As usually happens these days, the Netherlands broke another record today with the warmest 21 February ever (article from omroepwest.nl in Dutch). The previous record was 14.8C (59F), although temperatures are expected to rise to 16-17C (60-62F) today.
I took a walk this morning around the city centre, stopping to take a photo of the Plein and the statue of Willem van Oranje:
There were plenty of places to soak in some sun today. You can check out the boulevard webcam at scheveningenlive.nl. Fairly busy, both in terms of pedestrians and traffic.
Quick update on where we stand with the curfew: it is still in place until a new court session this Friday. In the meantime the government is also working on an emergency law (done the proper way this time) which they hope to have passed on Friday. That way even if they lose the court case, which said the original curfew law was not legal, the curfew itself is still active. It was a crazy day yesterday, that’s for sure!
In happier news: I have a few remaining pictures from last week of a snowy Lange Voorhout. Taken by Marco, of course. He braves the snow and ice better than I do!
The Lange Voorhout is an L-shaped path in the city centre (article from denhaag.com in English).
Beautiful, isn’t it?
And a photo of the Escher museum, with snow. Of course, by now all the snow and ice has melted away. If you’re lucky you might find a pile here or there. But I am not complaining – I had my fun last Sunday (blog post). I am looking forward to the Spring-like temperatures this weekend as well. It should be nice!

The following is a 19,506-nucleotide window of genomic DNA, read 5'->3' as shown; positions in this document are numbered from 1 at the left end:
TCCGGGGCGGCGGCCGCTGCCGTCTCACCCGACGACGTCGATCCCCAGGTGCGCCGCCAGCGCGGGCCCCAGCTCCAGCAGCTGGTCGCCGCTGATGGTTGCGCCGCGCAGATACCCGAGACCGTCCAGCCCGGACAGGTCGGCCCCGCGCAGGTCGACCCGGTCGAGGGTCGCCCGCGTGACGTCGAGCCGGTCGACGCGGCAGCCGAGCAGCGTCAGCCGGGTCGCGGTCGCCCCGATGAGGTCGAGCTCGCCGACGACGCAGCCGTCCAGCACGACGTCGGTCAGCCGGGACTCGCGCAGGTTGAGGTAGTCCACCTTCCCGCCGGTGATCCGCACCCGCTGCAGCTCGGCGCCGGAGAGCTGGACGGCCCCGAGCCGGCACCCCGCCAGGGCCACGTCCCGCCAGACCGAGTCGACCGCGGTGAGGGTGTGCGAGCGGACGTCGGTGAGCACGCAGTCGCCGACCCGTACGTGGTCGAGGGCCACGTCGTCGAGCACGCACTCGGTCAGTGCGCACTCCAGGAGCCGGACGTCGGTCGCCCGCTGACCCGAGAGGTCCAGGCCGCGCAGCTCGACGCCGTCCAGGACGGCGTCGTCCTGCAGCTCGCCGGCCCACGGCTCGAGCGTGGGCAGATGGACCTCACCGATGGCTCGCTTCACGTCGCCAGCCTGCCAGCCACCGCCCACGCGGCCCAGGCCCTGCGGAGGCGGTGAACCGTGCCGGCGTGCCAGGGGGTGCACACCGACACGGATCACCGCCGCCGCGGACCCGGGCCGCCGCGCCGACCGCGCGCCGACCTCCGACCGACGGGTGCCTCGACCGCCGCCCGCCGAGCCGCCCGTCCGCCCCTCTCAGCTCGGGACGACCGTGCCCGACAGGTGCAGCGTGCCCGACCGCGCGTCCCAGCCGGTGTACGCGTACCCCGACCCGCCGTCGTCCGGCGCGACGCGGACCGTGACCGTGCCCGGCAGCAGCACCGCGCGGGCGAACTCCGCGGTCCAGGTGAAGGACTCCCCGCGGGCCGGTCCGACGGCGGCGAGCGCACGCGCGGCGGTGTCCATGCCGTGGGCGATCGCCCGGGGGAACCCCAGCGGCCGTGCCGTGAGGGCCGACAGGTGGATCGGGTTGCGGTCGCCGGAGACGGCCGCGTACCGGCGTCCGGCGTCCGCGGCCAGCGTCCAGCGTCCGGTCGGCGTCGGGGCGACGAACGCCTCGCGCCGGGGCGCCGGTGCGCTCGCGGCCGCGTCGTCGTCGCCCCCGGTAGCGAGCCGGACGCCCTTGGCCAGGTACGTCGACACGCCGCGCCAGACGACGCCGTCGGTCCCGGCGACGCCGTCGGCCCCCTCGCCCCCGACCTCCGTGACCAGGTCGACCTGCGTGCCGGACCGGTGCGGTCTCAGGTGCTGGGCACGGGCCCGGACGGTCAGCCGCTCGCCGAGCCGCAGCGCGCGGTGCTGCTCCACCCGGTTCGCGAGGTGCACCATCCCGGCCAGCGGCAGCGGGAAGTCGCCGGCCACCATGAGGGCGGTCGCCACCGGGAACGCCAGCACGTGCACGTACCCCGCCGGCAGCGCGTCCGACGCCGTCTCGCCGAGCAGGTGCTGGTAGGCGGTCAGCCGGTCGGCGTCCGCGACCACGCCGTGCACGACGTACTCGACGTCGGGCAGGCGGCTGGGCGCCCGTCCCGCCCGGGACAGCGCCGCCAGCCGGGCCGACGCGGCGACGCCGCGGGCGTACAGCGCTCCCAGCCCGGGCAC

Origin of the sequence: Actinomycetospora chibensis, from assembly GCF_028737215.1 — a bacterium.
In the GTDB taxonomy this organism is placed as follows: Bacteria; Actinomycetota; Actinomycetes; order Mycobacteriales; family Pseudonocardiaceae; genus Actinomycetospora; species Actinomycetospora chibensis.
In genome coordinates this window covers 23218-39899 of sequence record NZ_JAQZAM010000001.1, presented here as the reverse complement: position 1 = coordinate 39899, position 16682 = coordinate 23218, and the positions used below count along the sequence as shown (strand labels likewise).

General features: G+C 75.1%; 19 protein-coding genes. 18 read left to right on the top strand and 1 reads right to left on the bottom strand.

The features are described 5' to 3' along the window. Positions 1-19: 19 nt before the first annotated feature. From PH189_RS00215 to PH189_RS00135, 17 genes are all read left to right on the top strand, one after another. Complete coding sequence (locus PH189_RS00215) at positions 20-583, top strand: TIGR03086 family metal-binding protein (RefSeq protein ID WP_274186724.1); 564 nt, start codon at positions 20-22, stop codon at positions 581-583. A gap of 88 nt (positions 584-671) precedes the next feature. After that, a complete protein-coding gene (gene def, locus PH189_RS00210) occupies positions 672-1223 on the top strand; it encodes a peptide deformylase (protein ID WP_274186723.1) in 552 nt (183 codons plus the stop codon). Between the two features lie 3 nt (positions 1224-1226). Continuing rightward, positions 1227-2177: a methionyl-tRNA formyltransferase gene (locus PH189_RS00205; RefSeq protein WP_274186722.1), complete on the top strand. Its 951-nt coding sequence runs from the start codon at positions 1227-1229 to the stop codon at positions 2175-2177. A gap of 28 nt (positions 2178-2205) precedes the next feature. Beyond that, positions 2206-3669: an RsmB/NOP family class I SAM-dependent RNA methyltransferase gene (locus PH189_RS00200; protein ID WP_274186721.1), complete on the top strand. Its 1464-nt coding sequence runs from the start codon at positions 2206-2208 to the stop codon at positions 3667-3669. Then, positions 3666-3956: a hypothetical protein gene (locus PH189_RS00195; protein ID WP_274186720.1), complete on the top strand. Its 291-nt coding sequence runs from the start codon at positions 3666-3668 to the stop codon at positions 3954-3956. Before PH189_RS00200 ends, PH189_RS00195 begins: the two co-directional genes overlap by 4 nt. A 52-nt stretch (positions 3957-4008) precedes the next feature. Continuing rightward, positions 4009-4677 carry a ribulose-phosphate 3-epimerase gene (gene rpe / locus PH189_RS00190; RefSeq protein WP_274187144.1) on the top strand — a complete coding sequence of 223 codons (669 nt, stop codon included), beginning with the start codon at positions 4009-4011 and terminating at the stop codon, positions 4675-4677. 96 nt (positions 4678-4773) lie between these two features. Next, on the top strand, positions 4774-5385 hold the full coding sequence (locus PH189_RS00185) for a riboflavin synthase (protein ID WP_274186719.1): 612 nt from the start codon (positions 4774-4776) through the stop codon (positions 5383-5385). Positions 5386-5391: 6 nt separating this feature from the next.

Marco took some photos of the last few skaters on the Hofvijver this morning.
There weren’t that many skaters because the city had put up fencing around the entrance to the water:
The fun didn’t last long, however. More skaters found themselves in problems this morning and afternoon. After the fire department got everyone back to dry ground they started breaking up the ice along the walls to make it impossible to get back on. See also this article from district8.nl in Dutch: Politie haalt grote groep schaatsers van ijs Hofvijver Den Haag.
Marco took some photos yesterday of the Hofvijver (the pond outside the Dutch parliament) beginning to freeze over.
Cool photo, huh?
Here is a look at the Hofvijver from the side of parliament:
Technically you’re allowed to ice skate on the Hofvijver (and a lot of people do), but it does raise some security concerns.
To prevent people from getting too close to the parliament, the part of ice next to the buildings is always deliberately broken.
Of course, a lot of people went through the ice yesterday. Check out this article in Dutch from regio15.nl (including photos and a video): Meerdere mensen door ijs gezakt Den Haag. In the afternoon, someone went through the ice and was rescued. Shortly thereafter a few more people went through the ice, so the rest of the skaters were told to wait on the island in the middle. Eventually they were led away by the firemen, mostly using ladders. Today The Hague has put fencing around the Hofvijver to prevent people from ice skating, but that really hasn’t stopped most people.
Man fined after breaking ice on Amsterdam canal. Don’t mess with the ice in canals when Dutchies are hoping to get some ice skating in. Officially he was fined for violating the sailing ban, not breaking the ice. (I read on NOS.nl that he was fined for sailing in the wrong direction.)
Here are a few more pictures that Marco and I took yesterday during our walk outside. I fear that everything is probably ice by now, since the Netherlands isn’t known for cleaning up well after snow storms. It is sort of logical, since we don’t get that much snow these days.
Above is a statue of Louis Couperus (English Wikipedia), a Dutch novelist and poet.
It wouldn’t be a proper Dutch blog post without some pictures of bikes.